NORTHFIELD CENTER — The township has received $32,290 in grant money from the Ohio Department of Transportation to be used for for replacing and adding traffic safety signs along its roads.

The township’s portion of the grant — $19,626 — will fund 332 signs, posts and hardware. Since the township did not need the full amount of grant money — $50,000 — the grant was split with Boston Heights, which was awarded $13,664 for 205 signs.

Service Director-Road Superintendent Rick Youel said the township has received the posts and attachments from the state, but is waiting on the actual signs before starting to put them up.

"We have marked off some areas where the signs will go," he explained. "We have to be careful where we place the posts because some areas [particularly new developments] have underground utility lines."

Youel added once the signs arrive, a couple of service department workers will go out when the weather is favorable and begin installing them.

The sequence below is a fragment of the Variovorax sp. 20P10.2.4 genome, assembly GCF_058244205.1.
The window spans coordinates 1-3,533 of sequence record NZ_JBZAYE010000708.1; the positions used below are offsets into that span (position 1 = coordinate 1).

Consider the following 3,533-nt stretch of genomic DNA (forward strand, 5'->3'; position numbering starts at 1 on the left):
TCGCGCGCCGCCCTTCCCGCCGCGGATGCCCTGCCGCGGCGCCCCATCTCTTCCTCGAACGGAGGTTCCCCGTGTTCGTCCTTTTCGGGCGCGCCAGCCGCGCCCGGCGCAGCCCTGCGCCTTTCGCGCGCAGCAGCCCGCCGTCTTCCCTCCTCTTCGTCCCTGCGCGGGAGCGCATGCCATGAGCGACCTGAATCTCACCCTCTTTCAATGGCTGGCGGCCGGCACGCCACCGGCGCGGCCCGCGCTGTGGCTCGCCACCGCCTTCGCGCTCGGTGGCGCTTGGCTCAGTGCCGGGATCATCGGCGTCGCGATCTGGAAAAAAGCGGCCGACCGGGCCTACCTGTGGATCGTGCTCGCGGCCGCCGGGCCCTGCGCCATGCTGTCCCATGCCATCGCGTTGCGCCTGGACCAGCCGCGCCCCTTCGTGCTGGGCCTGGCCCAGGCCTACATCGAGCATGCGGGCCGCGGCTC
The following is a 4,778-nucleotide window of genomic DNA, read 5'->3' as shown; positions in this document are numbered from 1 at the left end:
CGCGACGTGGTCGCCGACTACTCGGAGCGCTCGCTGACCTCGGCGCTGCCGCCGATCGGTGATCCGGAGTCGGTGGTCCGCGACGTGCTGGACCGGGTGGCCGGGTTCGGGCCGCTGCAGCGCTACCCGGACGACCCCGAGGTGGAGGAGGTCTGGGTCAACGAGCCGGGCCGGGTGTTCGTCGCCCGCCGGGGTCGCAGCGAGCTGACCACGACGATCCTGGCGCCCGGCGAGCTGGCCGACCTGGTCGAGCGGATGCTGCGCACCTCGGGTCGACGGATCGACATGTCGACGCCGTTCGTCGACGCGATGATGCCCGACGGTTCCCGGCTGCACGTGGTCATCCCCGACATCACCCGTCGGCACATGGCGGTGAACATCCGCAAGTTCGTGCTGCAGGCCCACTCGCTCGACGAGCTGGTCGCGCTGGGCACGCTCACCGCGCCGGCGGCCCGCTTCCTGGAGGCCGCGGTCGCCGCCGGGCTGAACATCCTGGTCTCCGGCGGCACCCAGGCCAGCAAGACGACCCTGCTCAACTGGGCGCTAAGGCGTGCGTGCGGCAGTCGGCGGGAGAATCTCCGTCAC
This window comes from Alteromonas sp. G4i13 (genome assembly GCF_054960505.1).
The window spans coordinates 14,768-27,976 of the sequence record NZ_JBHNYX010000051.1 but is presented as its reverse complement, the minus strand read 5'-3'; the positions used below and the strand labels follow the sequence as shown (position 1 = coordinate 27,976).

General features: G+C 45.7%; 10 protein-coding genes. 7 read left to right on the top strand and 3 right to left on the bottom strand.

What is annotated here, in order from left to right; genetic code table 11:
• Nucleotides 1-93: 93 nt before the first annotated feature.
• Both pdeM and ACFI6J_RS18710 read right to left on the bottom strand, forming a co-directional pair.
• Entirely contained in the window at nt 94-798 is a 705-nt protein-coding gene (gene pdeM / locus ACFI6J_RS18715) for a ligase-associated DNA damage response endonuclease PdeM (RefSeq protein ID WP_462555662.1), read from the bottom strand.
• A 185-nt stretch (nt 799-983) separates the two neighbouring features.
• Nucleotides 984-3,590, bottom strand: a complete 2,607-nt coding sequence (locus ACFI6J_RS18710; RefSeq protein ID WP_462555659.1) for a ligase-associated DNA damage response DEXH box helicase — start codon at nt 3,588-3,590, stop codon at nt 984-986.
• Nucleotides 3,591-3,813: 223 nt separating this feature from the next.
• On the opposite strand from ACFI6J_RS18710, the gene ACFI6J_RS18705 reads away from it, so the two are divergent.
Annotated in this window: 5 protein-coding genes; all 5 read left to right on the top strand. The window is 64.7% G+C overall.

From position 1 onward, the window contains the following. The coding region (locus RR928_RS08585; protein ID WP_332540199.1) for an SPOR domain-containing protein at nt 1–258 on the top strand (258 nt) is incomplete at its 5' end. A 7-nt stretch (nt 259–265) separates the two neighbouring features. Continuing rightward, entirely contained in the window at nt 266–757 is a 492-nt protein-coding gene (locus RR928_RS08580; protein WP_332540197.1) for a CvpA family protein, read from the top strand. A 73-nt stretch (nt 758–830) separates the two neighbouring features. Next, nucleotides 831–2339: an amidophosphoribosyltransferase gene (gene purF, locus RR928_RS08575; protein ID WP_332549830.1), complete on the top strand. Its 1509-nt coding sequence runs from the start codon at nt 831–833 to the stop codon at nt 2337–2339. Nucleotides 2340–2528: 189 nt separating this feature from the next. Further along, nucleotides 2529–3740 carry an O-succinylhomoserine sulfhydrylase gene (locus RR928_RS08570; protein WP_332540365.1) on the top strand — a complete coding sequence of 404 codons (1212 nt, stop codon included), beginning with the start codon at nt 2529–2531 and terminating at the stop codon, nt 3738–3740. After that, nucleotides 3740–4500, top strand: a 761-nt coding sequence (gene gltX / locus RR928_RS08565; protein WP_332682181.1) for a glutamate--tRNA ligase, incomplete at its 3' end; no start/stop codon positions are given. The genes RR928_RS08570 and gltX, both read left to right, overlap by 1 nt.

The signs must be installed within one year of the federal authorization date of the township’s project, and the township may be granted a one-year extension for "good cause."

Youel said there should be no problem meeting the deadline.

According to township officials, Youel and Boston Heights Road Superintendent Charles T. Pickering, a former Northfield Center road superintendent, spent hours driving their respective roads to determine which signs to replace, plus signs to be added.

According to ODOT’s website, the grant program provides up to $50,000 in safety sign materials for townships which have been determined to:

• Have a greater than average crash rating across their entire township based on crash history over the previous five years.

• Have not previously received funding under the grant program.

Northfield Center was invited to apply for funds in the 2017 cycle. This year, the state’s top 200 townships meeting the criteria were eligible to apply. Normally the amount is 100 townships each year.

The grant does not require the local governments to contribute matching funds. However, the townships must commit to install the signs with their own labor. Signs will not be placed on county or state highways.

Township officials said the grant, written by Youel, should take care of local sign needs for years to come.

"Any time we can get some state funds, it really helps our budget," said Youel. "We’ve been fortunate to get some funds in the past for things such as road paving. The sign grant is much appreciated."

Residents can contact the Township Hall at if they would like a detailed accounting of the signs received via the grant.

330-541-9400 ext. 4189